Nunavik teachers union frustrated with stalled wage-benefit talks
Union says it’s planning further action
Six months after the Quebec labour board ordered Nunavik’s school board back into negotiations with its unionized teachers and support staff, the union representing them says there’s been little progress.
Nunavik teachers, school professionals and support staff have been without a contract for two years.
When negotiations stalled through 2015 and 2016, the Association of Employees of Northern Quebec filed a complaint with Quebec’s labour board last year, which ordered the Kativik School Board to file its proposals.
Although the two parties came back to the table in January 2017, union president Larry Imbeault said many of the employer’s demands remain unknown—the KSB now has a May 15 deadline to table those demands.
But the AENQ hopes the KSB might move even sooner.
Teachers and support staff demonstrated outside Nunavik schools and offices April 26 to show frustration with the process, carrying signs that said “Holding it together!”
“We still have no trust in the board,” Imbeault said. “We hope that the demonstrations that are taking place during lunch time today will show to the board that we are tired of waiting.”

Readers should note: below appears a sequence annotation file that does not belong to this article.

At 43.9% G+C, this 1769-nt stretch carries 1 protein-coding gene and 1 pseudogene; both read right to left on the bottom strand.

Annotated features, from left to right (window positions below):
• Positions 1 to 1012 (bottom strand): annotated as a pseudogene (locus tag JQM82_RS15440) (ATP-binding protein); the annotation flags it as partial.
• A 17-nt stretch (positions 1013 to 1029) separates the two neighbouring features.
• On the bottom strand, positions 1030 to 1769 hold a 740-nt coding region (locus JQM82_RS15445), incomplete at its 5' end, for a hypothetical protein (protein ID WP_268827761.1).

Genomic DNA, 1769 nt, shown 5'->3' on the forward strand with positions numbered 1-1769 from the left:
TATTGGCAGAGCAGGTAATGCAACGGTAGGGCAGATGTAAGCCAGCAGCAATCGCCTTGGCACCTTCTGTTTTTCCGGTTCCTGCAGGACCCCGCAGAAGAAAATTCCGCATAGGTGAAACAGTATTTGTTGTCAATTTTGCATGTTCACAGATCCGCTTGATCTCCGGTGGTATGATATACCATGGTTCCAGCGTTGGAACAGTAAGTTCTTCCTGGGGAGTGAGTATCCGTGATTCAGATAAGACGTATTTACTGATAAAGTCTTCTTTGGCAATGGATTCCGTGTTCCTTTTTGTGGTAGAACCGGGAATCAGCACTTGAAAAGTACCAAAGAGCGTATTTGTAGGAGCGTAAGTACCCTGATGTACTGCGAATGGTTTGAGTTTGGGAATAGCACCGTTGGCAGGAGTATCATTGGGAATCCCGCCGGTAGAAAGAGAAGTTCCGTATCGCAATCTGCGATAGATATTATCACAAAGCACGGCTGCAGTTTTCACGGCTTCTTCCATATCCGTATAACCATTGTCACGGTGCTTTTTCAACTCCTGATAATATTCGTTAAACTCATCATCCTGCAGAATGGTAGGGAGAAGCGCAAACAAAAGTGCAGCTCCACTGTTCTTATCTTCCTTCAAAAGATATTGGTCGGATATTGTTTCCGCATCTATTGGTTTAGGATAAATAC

Imbeault said the union is planning further action if the KSB doesn’t respond to its latest deadline.
In a statement emailed to Nunatsiaq News, the KSB said it has taken part in the bargaining process since January, including sessions agreed on by both parties scheduled all this week in Montreal.
For its part, the KSB has been in talks with Quebec’s education department. Last December, the KSB said it has also demanded benefits for Inuit employees be included in the offers.
The school board wants to be able to negotiate working conditions for its teachers, professionals and support staff by itself, as noted in the James Bay and Northern Quebec Agreement, although Quebec has always handled those negotiations.
The union argues that those efforts have sidetracked negotiations; instead, Imbeault said that teachers and support staff received a $500 lump sum as compensation for no salary increase in 2015-2016.
As part of contract negotiations, Nunavik teachers and support staff asked for a 4.5 per cent salary increase a year over a three-year period, which has been agreed on, but won’t be implemented until the agreement is signed.
The union is also asking for increased support for special needs students in KSB schools, a complementary pension plan to adapt to the high cost of living in Nunavik and the acknowledgement of National Aboriginal Day as a holiday, among other demands.
For its part, Quebec has asked for higher teacher-student ratios, changes to parental leave and cuts to employee pension plans.
The roughly 400 teachers and 350 support staff in Nunavik are the only groups in the province still waiting to negotiate collective agreements.
Additional negotiation dates have also been scheduled for May and June, the KSB said.